We’re attempting to widen our reach through strategic partnerships with large brands , and innovation into product categories we're currently in and those we aren’t.
From a sales perspective what's the approximate percentage of items sold via online efforts, brick and mortar retail outlets and green grass shops?
During the pandemic, our sales were mostly e-commerce, but we had a few key accounts like USGA and Bandon Dunes and Sand Valley that kept us afloat. For the most part it's about half and half.
Companies routinely tout the importance of customer service. Define the term and the approach followed at Seamus.
We have a customer service policy that's pretty liberal right now, and we see the importance of it every day since over half of our sales come from past customers. Our pleasure is to make our golfer happy.
What roles does customer feedback play in your production efforts and how do you encourage customers to provide such information?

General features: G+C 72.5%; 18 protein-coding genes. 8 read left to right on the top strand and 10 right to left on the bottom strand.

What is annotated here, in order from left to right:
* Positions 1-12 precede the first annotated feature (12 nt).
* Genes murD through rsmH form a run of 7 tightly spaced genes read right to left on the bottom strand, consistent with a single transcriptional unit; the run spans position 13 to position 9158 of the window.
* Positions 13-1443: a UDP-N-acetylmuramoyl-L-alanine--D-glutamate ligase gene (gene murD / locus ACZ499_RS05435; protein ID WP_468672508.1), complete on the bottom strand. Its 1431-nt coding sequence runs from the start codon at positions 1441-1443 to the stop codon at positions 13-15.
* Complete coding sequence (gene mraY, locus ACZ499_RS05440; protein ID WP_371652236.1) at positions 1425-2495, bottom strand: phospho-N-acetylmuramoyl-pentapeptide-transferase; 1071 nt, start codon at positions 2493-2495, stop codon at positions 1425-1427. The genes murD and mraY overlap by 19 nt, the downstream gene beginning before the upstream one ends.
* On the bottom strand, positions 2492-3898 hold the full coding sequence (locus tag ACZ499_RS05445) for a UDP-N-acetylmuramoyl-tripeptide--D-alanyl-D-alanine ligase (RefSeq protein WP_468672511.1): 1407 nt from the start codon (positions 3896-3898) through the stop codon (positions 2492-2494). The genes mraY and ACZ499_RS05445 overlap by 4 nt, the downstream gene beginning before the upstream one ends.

Our approach to taking on custom projects is a huge deal; we love to connect with people about their inspirations and come up with products. They just reach out since we've demonstrated a reputation for making people happy with personalized offerings.
If you could change one thing in golf unilaterally -- what would it be and why?
The stigma about golf in America is generally negative. Golf needs to become part of community. I'm very impressed by the progress in this area, but there's still a huge opportunity to continue to make golf more inviting and accessible to people who may not otherwise engage in the game.
Biggest challenges going forward -- short and long term is what? And what specific strategies are you looking to engage in dealing with both?
Megan and I still own our business 100%. Growing to accommodate the demand is a big challenge, particularly with no capital. We are continually assessing the need to change the way we finance our business, but challenged to maintain control. Someday we might figure this out, but for now we're still trying!
Best advice you ever received -- what was it and who was it from?
"Your creativity is the most lethal weapon" - Tim Boyle, CEO Columbia Sportswear.